Why residential conversions can’t save commercial real estate

Why residential conversions can’t save commercial real estate




Office buildings are still struggling with high vacancy rates despite return-to-office mandates. Jason Henry—Bloomberg/Getty Images

When the pandemic started and office occupancy plummeted, many outside of the commercial real estate industry suggested that office space in major cities could–and would be likely–converted to residential-use space.

When the lockdowns first began in March 2020, that probably seemed like a reasonable prediction. At the time, offices were empty, tenants were defaulting on rents, leasing was at a standstill, employees were comfortably working from home, and no one knew how long it would be until the world was back to normal, or what the future of the workplace would be. 

With few really understanding what is needed to convert office space into usable and attractive residential space, it’s no surprise that office conversions seemed like a possible solution and a plausible path forward for commercial real estate. 

Office buildings weren’t built to live in

Today, nearly four years on from the start of the pandemic, the idea of residential conversions has yet to materialize due to fundamental issues with this type of conversion that would make it deeply impractical and expensive to implement at scale.

Two of the biggest hurdles are plumbing and HVAC. At most, typical office buildings have only a handful of bathrooms and maybe one kitchen on each floor. However, all residential units need both. This type of redesign and installation would be extremely cumbersome and costly, not to mention many commercial buildings don’t have floor plates that would even allow for this renovation.

Additionally, several areas within office buildings tend to be windowless. Because corporate real estate properties tend to be very wide, often they physically cannot be redesigned to accommodate the windows needed for a residential building. However, most renters and buyers expect windows in their apartment units–and most jurisdictions actually require that all apartments have them. While some properties can be reworked to achieve this, it comes with a hefty price tag.

Offices are filling up

There has been a growing uptick in the number of employees returning to the office. In fact, it was recently reported by WFHResearch that only 12.7% of full-time employees work from home full time, and according to Owl Labs, only 16% of companies across the globe are fully remote.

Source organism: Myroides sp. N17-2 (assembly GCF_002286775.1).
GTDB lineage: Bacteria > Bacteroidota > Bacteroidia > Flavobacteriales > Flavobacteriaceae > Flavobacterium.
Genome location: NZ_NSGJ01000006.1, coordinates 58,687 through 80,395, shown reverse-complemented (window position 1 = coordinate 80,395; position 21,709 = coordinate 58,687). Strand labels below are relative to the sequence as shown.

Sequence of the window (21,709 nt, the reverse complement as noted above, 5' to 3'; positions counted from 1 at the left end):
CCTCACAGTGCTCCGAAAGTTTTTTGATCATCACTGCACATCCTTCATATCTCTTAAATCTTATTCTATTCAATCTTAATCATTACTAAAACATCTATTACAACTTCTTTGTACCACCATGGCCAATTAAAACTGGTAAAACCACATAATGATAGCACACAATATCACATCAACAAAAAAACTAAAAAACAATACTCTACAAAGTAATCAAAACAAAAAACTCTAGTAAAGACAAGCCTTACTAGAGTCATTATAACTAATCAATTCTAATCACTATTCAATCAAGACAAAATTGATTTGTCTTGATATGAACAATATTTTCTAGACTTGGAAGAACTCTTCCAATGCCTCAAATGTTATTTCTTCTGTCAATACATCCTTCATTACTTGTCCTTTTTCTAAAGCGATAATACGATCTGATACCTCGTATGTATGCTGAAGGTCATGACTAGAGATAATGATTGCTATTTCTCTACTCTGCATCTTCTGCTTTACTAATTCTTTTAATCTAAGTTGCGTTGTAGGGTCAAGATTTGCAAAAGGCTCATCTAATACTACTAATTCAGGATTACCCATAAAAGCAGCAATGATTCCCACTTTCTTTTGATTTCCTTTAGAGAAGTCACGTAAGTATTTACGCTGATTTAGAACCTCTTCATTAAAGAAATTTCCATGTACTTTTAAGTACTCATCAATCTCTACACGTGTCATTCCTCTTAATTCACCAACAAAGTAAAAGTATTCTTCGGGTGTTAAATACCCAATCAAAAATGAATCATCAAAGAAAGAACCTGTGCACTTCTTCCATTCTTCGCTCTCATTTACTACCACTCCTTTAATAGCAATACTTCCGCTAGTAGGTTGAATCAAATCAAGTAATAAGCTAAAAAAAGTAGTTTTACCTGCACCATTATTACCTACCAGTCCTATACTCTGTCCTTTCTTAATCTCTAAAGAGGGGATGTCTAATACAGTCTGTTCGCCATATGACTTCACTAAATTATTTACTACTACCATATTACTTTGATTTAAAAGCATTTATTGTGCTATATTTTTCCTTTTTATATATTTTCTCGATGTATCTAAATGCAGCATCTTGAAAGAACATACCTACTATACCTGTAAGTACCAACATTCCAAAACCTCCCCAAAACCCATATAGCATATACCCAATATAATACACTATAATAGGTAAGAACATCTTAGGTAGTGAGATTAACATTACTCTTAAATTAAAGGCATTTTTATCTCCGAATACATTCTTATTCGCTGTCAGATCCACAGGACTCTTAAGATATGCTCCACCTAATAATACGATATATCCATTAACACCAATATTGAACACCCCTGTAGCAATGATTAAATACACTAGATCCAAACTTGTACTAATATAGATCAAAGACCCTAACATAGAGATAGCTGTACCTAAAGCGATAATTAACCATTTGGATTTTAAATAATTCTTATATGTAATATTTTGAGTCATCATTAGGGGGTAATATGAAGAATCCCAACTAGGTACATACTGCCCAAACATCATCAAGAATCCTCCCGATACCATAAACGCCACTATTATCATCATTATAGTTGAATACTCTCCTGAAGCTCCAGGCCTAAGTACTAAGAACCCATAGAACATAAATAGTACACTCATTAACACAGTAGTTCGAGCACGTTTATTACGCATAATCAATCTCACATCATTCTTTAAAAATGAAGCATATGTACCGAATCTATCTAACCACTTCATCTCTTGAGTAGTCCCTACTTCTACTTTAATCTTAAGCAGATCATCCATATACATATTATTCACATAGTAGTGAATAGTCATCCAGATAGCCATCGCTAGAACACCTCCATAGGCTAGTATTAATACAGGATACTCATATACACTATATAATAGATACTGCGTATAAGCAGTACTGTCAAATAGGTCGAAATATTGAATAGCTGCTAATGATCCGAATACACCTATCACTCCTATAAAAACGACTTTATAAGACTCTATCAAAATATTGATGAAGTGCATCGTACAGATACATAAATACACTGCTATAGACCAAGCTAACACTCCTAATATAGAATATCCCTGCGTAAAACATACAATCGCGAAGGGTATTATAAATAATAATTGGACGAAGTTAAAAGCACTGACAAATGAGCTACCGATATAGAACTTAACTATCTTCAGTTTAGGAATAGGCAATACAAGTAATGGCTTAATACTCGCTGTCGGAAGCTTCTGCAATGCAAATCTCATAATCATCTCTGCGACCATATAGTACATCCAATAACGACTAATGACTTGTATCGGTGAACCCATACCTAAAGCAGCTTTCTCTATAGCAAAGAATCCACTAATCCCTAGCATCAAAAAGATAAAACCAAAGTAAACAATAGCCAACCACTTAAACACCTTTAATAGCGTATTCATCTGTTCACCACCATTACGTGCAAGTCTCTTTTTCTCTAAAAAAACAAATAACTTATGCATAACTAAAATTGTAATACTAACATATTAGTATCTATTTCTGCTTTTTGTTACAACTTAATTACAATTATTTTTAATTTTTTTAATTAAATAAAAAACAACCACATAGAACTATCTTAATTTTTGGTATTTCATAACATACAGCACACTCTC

Further underscoring the RTO trend is data from a ResumeBuilder.com study. It found that 90% of companies plan to implement return-to-office policies by the end of 2024 and 28% of companies will threaten to fire employees who don’t comply with their new mandates. Though most organizations agree that the five-day office week is dead, even Zoom has asked employees to work in person a few days a week.

And it’s not just employers who want to see their people back together in physical spaces, employees also see the value in face-to-face interactions. According to a recent Bankrate survey,68% of full-time workers support a hybrid schedule. Furthermore, HR Review collected data showing that hybrid workers are the most satisfied working group with a happiness score of 73%. Insights and trends like these show that while hybrid work is clearly on the rise, the need for traditional, in-office collaboration remains.

The future of commercial real estate

While the pandemic may be over, its effects on corporate real estate are long-lasting. Commercial real estate has been turned upside down and it is far from recovered. Just last month, the National Association of Realtors reported a high vacancy rate of 13.3%.

Considering the fundamental challenges of office conversions, paired with the ongoing increase of employees returning to the office, it’s safe to say that office-to-residential conversions are not the silver bullet to save the sector.

There is a long future ahead for corporate real estate. To continue to be successful, owners and operators need to better understand employee data and listen to tenant insights because the real crux of the problem is clear: For employees, the commute needs to be worthwhile.

Chase Garbarino is the co-founder and CEO of HqO.

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